With this high resolution dataset, the researchers determined that the entire glacial range in the Andes shrunk about 23 gigatons (1 gigaton=1 billion tons) since 2000—more than previous studies have found—and account for 10 percent of global sea level rise. At this rate, some of these ancient glaciers will be gone in just over two centuries—but the rate is accelerating.
Digging through the data, the researchers also parsed out an array of differing melt rates between glaciers that revealed the areas of the heaviest melting: Patagonia (Chile, Argentina) and the tropical Andes (Colombia, Ecuador, Peru, and Bolivia). Previous research has shown that low altitude glaciers in some of these areas like Peru have lost as much as 50 percent of their mass since 1970.
“[Patagonia] is the region that contains the largest surface of ice, and [so] it’s normal to expect that the highest loss is going to be there,” lead author and glaciologist Inés Dussaillant told GlacierHub over the phone, adding that glaciers terminating in oceans and large lakes like those in Patagonia also experience heavy amounts of calving—which accounts for more than half of all the ice mass loss observed in the Andes. The glaciers in the tropics—mostly in Ecuador and Colombia—Dussaillant explained, are relatively small and highly sensitive to changes in climate. “A small change in temperature can make tropical glaciers lose a lot of mass,” she said.
Perhaps the most troubling of the team’s findings, however, dealt with glaciers’ contribution of freshwater to rivers through snow and ice melt. During the summer months, snow and ice melt from glaciers flows into streams and rivers, adding to the overall water availability of a particular region. This is particularly important in the Dry Andes of the northern and central regions of Chile and Argentina. Since 2010, these heavily populated semi-arid regions have been strapped in what climatologists have called a megadrought. The team found that increased glacial melting in these areas since 2009 actually helped to mitigate some of the most severe impacts of the drought. But as glaciers continue to shrink because of anthropogenic climate change, their ability to act as this natural salve is going to diminish or disappear.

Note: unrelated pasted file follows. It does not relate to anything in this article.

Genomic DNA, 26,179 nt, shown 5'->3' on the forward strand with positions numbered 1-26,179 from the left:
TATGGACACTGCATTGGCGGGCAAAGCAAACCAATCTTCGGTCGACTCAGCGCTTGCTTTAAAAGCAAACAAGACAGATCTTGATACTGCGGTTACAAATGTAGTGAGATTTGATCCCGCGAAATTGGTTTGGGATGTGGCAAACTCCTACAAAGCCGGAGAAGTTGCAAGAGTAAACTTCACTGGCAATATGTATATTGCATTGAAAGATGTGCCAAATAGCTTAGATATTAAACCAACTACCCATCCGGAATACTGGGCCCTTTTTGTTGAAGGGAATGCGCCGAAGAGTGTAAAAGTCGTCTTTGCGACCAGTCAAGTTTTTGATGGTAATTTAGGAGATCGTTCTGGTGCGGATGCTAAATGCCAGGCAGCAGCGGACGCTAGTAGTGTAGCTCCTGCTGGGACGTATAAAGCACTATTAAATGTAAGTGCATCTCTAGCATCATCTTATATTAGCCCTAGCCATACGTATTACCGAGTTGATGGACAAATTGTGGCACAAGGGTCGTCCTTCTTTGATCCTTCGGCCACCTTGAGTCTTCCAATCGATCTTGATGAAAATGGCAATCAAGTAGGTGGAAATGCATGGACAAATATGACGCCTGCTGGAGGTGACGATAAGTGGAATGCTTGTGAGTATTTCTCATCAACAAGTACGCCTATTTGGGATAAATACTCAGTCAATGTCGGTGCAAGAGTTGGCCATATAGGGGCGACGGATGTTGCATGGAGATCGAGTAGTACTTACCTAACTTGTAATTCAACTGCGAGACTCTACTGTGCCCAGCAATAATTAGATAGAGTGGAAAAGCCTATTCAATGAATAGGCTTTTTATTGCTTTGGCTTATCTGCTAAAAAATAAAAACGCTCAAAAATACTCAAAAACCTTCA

“They are not going to be able to contribute to rivers eternally,” remarked Dussaillant. “There will be a moment where they’ll no longer be able to contribute during these periods of drought.”
This point highlights the larger implications of the study, which is that millions of people live near, and depend upon, these glaciers in the Andes, and the drastic reduction or total disappearance of them is going to have potentially severe consequences. Dussaillant, who is Chilean, pointed out that more than half of the population of Chile lives in or near the capital city Santiago, which lies in this region.
Eyal Levy, an industrial engineer and Andean climber who is also from Chile, told GlacierHub that Chileans are “starting to become very worried about the water stress. He added that rural areas and poorer communes around Santiago have been “seriously impacted.”
Glaciers are a conspicuous part of the everyday scenery, Levy said, and their shrinking takes a toll on people’s emotions. “People talk about melting glaciers with sadness, worry, and without knowing what to do,” he said.
Dussaillant hopes that the high resolution dataset gathered from this study will be used by other glaciologists for local or regional studies. “I study glaciers because they tell us what is happening,” she said. “It’s showing us that climate is changing, and the climate is a global thing. So what’s happening in the Andes … it concerns us all.”